Most medical schools don't teach their student the business of medicine. The omission holds back innovation and leaves students unprepared for the new value-based care
Most medical schools don't teach their students the business of medicine or science. The result is students, residents, and practitioners who struggle to practice profitably or don't have entrepreneurial knowledge, skills, and attitudes that are necessary to survive and thrive in an increasingly value-based environment.
In addition, as more and more undergraduate colleges and universities are creating innovation and entrepreneurship centers, they are educating undergrads who expect to further their innovation and social entrepreneurship ambitions once they are in medical school. Most will be sorely disappointed with the offerings. At that point, DIY biomedical and clinical entrepreneurship is the only viable path.
Here are some things I've learned while building medical student entrepreneurial education programs:
1. Like most doctors very, very few medical students, even those with some former business or entrepreneurship education, have an entrepreneurial mindset. It is not how they are accepted.
2. Medical student schedules, work demands, and curriculum do not easily allow for the "intrusion" of non-basic science or clinical subjects, no matter how important or determinant of future success.
3. Most students (and faculty) think that entrepreneurship is about creating companies, not creating user-defined value. Consequently, those that are interested are focused on creating startups, not supporting startups or participating in a supportive role, like an advisor or future investor, or leading efforts to create patient defined value.
4. Regional innovation ecosystems reinforce the startup mentality.
5. Medical student entrepreneurship should be a platform, not a product. It should include networks, resources, mentors, experiential learning, and industry-academic knowledge exchange.
6. Graduate students and health professional students are different and have different motivations and career ambitions. While there are some core ideas that are relevant to both, the paths rapidly diverge once you start getting into the weeds.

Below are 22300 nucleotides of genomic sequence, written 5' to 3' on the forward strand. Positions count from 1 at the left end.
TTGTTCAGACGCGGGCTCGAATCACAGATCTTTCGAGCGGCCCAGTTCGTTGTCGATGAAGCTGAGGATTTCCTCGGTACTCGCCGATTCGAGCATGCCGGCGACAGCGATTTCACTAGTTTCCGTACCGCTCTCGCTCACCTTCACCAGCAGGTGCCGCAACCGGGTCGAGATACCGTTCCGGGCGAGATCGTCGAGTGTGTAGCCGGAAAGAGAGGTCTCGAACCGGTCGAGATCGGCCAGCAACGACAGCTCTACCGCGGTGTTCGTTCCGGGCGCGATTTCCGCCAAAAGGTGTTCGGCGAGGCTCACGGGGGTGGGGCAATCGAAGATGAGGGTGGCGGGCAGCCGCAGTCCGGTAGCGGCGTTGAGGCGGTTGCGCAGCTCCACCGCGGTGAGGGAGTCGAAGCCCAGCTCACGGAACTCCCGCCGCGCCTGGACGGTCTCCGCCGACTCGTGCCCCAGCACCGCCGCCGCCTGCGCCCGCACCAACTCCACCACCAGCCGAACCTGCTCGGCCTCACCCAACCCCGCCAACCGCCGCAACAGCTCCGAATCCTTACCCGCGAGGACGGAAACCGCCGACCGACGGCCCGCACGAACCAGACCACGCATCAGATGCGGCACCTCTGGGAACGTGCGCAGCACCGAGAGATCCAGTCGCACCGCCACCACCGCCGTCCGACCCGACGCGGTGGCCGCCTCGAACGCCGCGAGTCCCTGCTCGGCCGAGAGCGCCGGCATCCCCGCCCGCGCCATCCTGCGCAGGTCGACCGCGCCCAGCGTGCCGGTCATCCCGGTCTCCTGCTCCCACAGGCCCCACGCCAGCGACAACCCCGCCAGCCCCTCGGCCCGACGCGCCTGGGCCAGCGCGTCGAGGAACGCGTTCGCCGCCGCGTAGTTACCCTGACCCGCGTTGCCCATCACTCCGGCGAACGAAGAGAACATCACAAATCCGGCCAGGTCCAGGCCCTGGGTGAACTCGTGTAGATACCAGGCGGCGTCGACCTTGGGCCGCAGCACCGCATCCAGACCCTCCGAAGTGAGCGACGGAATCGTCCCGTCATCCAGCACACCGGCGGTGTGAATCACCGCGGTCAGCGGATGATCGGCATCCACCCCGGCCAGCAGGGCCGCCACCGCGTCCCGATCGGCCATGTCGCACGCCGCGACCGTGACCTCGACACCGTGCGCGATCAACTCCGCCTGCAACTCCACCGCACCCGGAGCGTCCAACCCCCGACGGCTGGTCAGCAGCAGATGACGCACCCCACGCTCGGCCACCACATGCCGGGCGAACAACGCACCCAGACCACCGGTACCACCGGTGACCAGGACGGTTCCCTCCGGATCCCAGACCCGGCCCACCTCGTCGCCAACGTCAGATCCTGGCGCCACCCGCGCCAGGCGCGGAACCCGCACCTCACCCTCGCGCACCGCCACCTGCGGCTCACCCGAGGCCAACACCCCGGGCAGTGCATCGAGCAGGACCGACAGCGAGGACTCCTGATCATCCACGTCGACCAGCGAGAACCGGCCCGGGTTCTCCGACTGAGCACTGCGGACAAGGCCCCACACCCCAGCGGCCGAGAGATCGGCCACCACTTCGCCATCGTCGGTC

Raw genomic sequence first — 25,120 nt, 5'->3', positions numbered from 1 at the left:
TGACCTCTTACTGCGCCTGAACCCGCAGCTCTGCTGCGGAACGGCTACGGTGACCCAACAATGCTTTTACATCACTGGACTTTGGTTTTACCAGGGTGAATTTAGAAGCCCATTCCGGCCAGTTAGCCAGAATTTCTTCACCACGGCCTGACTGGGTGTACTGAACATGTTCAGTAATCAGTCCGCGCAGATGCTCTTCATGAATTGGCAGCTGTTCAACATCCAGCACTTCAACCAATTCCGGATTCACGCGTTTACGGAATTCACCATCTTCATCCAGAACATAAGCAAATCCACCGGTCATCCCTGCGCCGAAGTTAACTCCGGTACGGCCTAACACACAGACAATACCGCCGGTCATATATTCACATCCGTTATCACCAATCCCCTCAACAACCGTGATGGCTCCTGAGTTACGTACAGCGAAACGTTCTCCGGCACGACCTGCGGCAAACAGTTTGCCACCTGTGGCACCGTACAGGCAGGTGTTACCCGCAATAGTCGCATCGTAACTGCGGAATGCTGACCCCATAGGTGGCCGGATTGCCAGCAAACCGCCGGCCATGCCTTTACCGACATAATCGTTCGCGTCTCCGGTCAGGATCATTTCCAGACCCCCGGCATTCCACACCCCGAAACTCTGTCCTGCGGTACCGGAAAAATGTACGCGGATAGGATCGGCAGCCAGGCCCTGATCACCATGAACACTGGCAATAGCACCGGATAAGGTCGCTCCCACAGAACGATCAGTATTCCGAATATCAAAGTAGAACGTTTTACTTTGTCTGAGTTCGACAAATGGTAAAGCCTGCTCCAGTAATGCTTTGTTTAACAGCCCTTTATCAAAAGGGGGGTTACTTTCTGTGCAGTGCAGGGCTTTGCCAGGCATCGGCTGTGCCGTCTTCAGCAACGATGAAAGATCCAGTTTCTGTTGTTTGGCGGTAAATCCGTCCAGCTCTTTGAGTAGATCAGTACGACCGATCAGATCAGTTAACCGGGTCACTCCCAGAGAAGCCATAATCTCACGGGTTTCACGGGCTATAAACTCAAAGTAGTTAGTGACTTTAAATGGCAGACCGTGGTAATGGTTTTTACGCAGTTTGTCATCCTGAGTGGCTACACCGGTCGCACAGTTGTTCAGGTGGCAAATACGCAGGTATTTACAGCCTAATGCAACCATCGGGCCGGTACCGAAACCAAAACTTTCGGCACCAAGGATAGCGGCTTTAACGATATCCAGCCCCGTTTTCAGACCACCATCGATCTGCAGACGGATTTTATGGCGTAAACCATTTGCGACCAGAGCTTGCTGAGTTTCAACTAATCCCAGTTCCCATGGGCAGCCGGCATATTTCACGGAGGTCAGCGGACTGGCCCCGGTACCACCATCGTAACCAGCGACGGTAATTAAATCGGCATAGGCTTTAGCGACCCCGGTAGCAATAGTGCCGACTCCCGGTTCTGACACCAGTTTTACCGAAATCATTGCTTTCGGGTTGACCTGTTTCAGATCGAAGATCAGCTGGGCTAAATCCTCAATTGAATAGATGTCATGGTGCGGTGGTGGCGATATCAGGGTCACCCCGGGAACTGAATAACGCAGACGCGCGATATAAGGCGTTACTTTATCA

7. Expect resistance from most faculty and administrators. There are exceptions. Those that are willing to experiment with some ideas will demand proof of concept and expect you to do it for free until you have demonstrated results in a short time.
8. First year medical students, usually someone with a Silicon Valley computer science or engineering background, will volunteer to champion an effort to bring informal business education to others in their class. After the first biochemistry exam, however, the focus shifts towards getting top grades so they can be competitive for that difficult to match into dermatology residency. They lose their appetite for anything that will distract them from that goal, such as entrepreneurship or the business of medicine.
9. Because of the disconnectedness of the first two years with the second two years of medical school, it is hard to sustain the programs or have any reliable leadership succession path.
10. Trying to make biomedical or clinical innovation and entrepreneurship education a mandatory part of medical or graduate school education is a non-starter. You have to do the work around.
Despite all these obstacles, there are ways to be successful. Here are some.
We're working on creating an MBE program and Medical Practice Entrepreneurship bootcamps, seminars, and certificate programs at the Jabs Center for Entrepreneurship as part of our Biomedical Entrepreneurship Program.
The medical community is sending a mixed message. On the one hand, we are moving towards value-based practice and payers are saying they won't reimburse for anything short of it. On the other hand, we are saying that we can't be bothered with teaching future doctors how to do it. I guess future doctors will just have to burn out figuring it out on their own, or depend on innovative medical education entrepreneurs to clear the way for them. Either way, it shouldn't be that hard.